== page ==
Criminals are always on the hunt for new opportunity. As companies settle into a world governed by Europe’s second Payment Services Directive (PSD2), and as financial institutions (FIs) and FinTech companies explore the possibilities of faster payments and unbundled banking, attention to how to secure those activities is increasing. How exactly fraud attacks and fraud prevention will change in the post-PSD2 world remains unclear, but change is certain, according to observers.
“Although PSD2 has been designed to enhance the overall security of digital payments, it does also bring with it some risk of specific kinds of fraud,” said Dr. Stephen Topliss, vice president of product strategy at ThreatMetrix, in a recent essay.
Call Center Threat
Call centers will likely experience increased activity in the coming months and years, as PSD2 rules calling for “increased demands on consumer authentication could result in higher demand on call centers from blocked payments and/or increased customer friction, as well as [have] an impact on the efficiency of automated monitoring systems, which are not tuned and calibrated to the new payment schemes and fraud scenarios,” he wrote.
In fact, call center fraud already costs companies $0.58 per call, netting major losses as the number of fraudulent calls piled up, according to a recent review of the topic from PYMNTS, which released a Call Center Commerce Tracker report earlier this month. The report covers ways in which call center operations are fighting fraud — including in Europe, the home of PSD2.
In the emerging PSD2 world, fraud prevention experts are finding themselves with an increased sense of job security. The drive to open up APIs and make payment-related data more available to third parties will bring in “more players to the ecosystem,” which, in turn, will drive “a need for a 24/7 operation of fraud investigation teams, along with implementing real-time fraud transaction monitoring systems,” according to Topliss.
None of what Topliss wrote — and it echoes other recent warnings from payments experts — is exactly new. But these warnings are talking on more heft, given that PSD2 came into effect in Europe earlier this year, with a September 2019 deadline looming for payment service providers being able to adhere to regulatory technical standards regarding security and functionality.
PSD2 — along with the European Union’s (EU) newly enacted General Data Protection Regulation (GDPR), which covers online privacy and security — promises to slowly influence the global digital economy in ways that will take time to be seen clearly. Both could provide what amounts to silver linings for criminals, according to recent GPDR and PSD2 analysis that appeared in PYMNTS.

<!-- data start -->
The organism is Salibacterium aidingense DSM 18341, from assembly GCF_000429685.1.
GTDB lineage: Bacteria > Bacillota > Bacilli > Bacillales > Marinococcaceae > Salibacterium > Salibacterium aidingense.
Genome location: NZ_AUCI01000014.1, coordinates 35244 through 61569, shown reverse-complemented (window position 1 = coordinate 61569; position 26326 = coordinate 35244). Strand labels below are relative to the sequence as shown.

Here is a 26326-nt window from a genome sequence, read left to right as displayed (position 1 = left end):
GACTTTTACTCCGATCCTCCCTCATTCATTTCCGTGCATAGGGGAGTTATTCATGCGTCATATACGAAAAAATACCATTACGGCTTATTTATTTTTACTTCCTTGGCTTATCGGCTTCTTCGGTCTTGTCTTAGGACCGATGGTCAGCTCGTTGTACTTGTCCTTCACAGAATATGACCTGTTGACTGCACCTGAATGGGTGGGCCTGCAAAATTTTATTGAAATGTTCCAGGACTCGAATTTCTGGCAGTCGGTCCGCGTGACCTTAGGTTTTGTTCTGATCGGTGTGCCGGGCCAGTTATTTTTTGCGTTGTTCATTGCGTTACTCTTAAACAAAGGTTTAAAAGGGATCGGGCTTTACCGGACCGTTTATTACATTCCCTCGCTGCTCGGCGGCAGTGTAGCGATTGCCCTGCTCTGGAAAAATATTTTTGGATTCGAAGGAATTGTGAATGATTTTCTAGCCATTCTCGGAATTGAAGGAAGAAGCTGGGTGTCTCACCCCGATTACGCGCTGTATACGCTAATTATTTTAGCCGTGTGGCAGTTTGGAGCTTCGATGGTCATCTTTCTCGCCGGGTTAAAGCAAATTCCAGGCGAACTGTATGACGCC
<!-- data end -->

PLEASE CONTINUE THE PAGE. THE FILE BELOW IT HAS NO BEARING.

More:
It is still too early to describe the specific ways that criminals and hackers are taking advantage of PSD2 and unbundled banking, but the risk is increasing, argued Sundeep Tengur, a financial crime specialist with SAS.
“Traditional financial organizations have so far enjoyed a bilateral relationship with their customers. Things will soon change ... when the TPPs [third-party providers] enter the market with new services,” he said. PSD2 is bringing higher transaction volume for banks, and more demand from consumers for mobile payments and quicker transactions. Those increases result in more pressure being put on fraud detection systems — which, in turn, provide obvious opportunity for businesses that sell fraud prevention technology.
“The window for investigations will be significantly reduced and banks will need to rely on automation and advanced analytics to mitigate the increased fraud risk,” Tengur said.
In these early days of PSD2, biometrics — including behavioral biometrics — are popping up frequently in discussions about increased security and fraud prevention. The fuel that the payments directive might provide to new biometrics efforts was recently demonstrated by the announcement from Mastercard that it will test its fingerprint-scanning cards in the U.K. The product combines chip technology with a fingerprint scanner to verify the cardholder’s identity when making purchases in-store or online.
However, biometrics might provide banks another way to secure themselves and still keep up with PSD2. Patterns of typing or computer mouse movements — an area generally known as behavioral biometrics — can help FIs keep guard against account takeovers, new account fraud and other sorts of criminal activity expected to follow the flood of TPPs into the payments world.
Fraud prevention is certainly getting more sophisticated. A PYMNTS webinar on Thursday (July 19), for instance, will discuss how robots and AI can provide defenses against criminals. But every new technological advance or major regulatory change provides new pathways for criminals, and PSD2 will be no different.